Personal Independence Payment: Advice on how to claim
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PIP, formally known as Personal Independence Payments, help those living with a physical or mental health condition or disability long-term. The condition must make it difficult for a person to perform certain everyday tasks or get around. Individuals can receive PIP even if they are working, have savings or are getting most other benefits.
However, some may be reticent to claim PIP because they do not realise they are eligible.
The benefit is not exclusive to those with a physical disability, and those living with mental health conditions such as stress or anxiety may find they are also eligible.
The NHS has said support is available for those who find it hard to cope with anxiety, fear or panic.
Physical symptoms can include feeling lightheaded, headaches, chest pains and breathlessness, while mental symptoms could mean feeling tense or nervous, being unable to relax, or feeling tearful.
PIP could provide financial aid to assist a person in getting the help they need in their day to day lives. The payment is tax-free and not impacted by the income or savings a person has.
It is split into two parts, with what a person receives entirely dependent on how difficult they find everyday activities or getting around.
The daily living part has a £60 lower weekly rate and a higher weekly rate of £89.60.
The mobility element of PIP, however, has a lower weekly rate of £23.70 and a higher rate of £62.55.
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This means that over the course of a month, those on the higher rate of both payments could secure £608 per month.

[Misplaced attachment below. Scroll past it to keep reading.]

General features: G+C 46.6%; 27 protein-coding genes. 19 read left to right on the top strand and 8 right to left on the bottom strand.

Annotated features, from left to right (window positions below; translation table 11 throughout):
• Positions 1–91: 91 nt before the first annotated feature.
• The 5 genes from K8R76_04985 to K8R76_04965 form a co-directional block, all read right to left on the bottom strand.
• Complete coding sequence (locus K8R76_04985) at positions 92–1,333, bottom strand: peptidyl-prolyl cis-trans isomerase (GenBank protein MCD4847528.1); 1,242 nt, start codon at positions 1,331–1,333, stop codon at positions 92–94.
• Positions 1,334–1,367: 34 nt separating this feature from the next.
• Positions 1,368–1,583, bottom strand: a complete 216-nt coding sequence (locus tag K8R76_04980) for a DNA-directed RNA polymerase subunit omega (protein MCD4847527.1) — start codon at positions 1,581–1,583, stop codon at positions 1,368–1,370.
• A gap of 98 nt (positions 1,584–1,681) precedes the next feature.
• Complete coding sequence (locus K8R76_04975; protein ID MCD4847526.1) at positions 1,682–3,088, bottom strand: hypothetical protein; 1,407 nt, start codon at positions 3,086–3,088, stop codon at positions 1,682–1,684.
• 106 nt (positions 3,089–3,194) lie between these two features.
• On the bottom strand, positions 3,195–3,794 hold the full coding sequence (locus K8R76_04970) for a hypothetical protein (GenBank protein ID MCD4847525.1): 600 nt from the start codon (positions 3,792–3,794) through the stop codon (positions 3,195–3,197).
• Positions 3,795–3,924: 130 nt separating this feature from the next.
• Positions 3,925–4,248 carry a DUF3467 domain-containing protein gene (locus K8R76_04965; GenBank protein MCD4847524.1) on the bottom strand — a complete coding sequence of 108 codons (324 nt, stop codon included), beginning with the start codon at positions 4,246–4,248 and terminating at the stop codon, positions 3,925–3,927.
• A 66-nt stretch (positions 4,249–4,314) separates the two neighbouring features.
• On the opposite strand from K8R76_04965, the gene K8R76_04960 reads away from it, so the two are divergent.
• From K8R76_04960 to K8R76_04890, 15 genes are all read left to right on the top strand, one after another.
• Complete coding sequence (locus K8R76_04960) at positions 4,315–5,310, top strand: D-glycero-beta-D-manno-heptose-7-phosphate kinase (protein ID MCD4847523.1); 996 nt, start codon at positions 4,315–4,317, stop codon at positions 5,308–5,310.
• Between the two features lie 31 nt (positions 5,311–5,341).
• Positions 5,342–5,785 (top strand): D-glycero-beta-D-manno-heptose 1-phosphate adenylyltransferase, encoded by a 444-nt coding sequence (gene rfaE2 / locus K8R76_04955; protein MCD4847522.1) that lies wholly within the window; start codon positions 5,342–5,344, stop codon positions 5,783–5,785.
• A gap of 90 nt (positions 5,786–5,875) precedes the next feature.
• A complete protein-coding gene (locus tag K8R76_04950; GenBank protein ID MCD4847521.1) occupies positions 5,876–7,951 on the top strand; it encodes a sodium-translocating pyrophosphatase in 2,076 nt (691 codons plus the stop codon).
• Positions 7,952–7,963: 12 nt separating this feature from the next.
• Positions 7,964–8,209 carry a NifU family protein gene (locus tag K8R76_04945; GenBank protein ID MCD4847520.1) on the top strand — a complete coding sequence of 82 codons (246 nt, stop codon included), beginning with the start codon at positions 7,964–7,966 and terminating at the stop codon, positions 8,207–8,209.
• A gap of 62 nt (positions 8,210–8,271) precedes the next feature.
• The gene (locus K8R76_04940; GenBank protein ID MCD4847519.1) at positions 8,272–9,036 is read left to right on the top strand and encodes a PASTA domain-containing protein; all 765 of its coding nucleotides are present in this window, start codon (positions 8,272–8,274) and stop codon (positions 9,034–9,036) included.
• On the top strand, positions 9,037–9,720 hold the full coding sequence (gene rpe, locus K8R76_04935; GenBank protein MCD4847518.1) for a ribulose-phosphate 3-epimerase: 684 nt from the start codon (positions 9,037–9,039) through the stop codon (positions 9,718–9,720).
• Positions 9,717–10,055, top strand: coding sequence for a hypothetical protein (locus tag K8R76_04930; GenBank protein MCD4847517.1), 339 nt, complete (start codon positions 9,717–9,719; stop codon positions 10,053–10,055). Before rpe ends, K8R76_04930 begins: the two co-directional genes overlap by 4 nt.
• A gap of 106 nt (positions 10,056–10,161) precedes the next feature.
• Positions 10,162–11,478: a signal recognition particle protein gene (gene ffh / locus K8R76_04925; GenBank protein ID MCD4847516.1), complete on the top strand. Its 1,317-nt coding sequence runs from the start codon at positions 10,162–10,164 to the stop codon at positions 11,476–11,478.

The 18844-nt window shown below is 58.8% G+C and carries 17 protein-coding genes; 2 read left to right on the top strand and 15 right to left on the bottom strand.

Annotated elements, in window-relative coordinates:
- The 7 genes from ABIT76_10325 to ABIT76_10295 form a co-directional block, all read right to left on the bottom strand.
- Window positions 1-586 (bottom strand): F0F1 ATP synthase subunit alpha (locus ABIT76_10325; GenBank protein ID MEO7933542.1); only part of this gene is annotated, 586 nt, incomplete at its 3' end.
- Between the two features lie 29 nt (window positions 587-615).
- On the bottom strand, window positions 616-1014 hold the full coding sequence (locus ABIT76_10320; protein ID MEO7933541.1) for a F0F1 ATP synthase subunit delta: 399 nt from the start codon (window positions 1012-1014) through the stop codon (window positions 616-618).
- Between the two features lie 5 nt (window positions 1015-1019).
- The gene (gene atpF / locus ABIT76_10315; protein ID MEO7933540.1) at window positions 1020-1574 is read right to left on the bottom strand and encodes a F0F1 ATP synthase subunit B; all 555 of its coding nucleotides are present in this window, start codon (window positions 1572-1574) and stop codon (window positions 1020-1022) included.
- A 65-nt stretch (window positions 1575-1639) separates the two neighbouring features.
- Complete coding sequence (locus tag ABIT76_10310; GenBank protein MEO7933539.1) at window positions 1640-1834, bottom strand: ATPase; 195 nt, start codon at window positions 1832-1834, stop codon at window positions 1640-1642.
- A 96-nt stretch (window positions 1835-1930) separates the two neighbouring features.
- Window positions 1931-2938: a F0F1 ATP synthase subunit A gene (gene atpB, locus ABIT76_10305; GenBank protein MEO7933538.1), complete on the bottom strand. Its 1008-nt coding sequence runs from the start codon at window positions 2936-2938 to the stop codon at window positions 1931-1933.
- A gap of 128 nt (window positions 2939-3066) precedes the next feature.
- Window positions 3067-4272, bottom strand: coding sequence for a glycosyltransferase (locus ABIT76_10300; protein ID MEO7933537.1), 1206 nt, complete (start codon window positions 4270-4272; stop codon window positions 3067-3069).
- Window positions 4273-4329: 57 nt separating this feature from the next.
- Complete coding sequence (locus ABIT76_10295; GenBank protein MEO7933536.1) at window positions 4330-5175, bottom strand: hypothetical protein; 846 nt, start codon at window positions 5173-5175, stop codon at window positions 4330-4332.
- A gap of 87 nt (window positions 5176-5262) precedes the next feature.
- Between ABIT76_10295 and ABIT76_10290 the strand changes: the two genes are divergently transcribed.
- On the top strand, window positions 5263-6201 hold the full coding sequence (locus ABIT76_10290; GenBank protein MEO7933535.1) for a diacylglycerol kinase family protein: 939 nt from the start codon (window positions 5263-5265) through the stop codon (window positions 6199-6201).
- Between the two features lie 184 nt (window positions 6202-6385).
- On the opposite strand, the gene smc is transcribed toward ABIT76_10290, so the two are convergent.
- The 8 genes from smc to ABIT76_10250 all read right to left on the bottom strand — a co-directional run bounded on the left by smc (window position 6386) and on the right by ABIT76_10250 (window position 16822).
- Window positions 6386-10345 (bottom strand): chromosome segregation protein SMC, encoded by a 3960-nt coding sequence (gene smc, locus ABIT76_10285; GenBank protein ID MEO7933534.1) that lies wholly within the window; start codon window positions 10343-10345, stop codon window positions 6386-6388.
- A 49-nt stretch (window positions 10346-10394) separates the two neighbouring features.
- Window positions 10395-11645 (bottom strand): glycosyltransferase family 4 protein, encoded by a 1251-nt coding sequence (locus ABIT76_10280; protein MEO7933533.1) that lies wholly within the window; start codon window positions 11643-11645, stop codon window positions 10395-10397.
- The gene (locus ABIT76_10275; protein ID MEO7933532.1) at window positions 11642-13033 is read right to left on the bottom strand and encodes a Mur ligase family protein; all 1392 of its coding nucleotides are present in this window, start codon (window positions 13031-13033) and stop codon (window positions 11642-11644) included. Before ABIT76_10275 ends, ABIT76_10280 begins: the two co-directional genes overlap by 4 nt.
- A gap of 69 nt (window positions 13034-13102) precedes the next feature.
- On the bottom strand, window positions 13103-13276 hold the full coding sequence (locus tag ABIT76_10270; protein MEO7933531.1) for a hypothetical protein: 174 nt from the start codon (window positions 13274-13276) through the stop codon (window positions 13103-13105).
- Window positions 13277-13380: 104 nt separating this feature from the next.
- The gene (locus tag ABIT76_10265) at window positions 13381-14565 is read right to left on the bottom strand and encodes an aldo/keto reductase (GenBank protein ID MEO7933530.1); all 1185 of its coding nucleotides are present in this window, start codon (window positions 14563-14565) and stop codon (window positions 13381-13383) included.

To claim PIP, people will be sent a form that asks about their condition which they will need to complete and return.
The ‘How your disability affects you’ asks a series of questions about how a person’s day to day life is impacted by their condition – and some, such as Question 13, may be more important than others.
PIP describes Question 13 as one of the key points for those who have stress, anxiety or other mental health conditions.
The question is about how one’s condition makes it a challenge for them to get out and about, for example, planning and following a route to a place a person knows.
It also concerns a person’s ability to cope in places they do not know.
Large crowds, large noises and unexpected changes to a journey could make it more challenging for a person with a mental health condition.
Citizens Advice explains: “The DWP is interested in how you cope with both long and short journeys – think about getting to local places (like a local shop, friend’s house or a place you don’t know).
“They’re not interested in your ability to walk – you can describe your walking difficulties in question 14.”
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Britons should try to say how long they experience anxiety, stress or another condition and how often it occurs.
Citizens Advice states they should make it clear if these feelings mean they cannot plan a journey, follow a route or leave the house.
It could also prove a challenge, for example, to speak with other people, or affect their ability to do other tasks outlined in the PIP claim form.
The group also offered an example of a person’s circumstances where PIP may be necessary.
Their website states: “Theresa’s anxiety make it very difficult for her to be outside – either on her own or with family or friends. It’s even harder if it’s somewhere she doesn’t know.
“The anxiety makes it hard for her to breathe and she sweats and feels faint, which can make it even harder for her to cope.
“When this happened at her local shop in February her friend had to call an ambulance to take care of her.”
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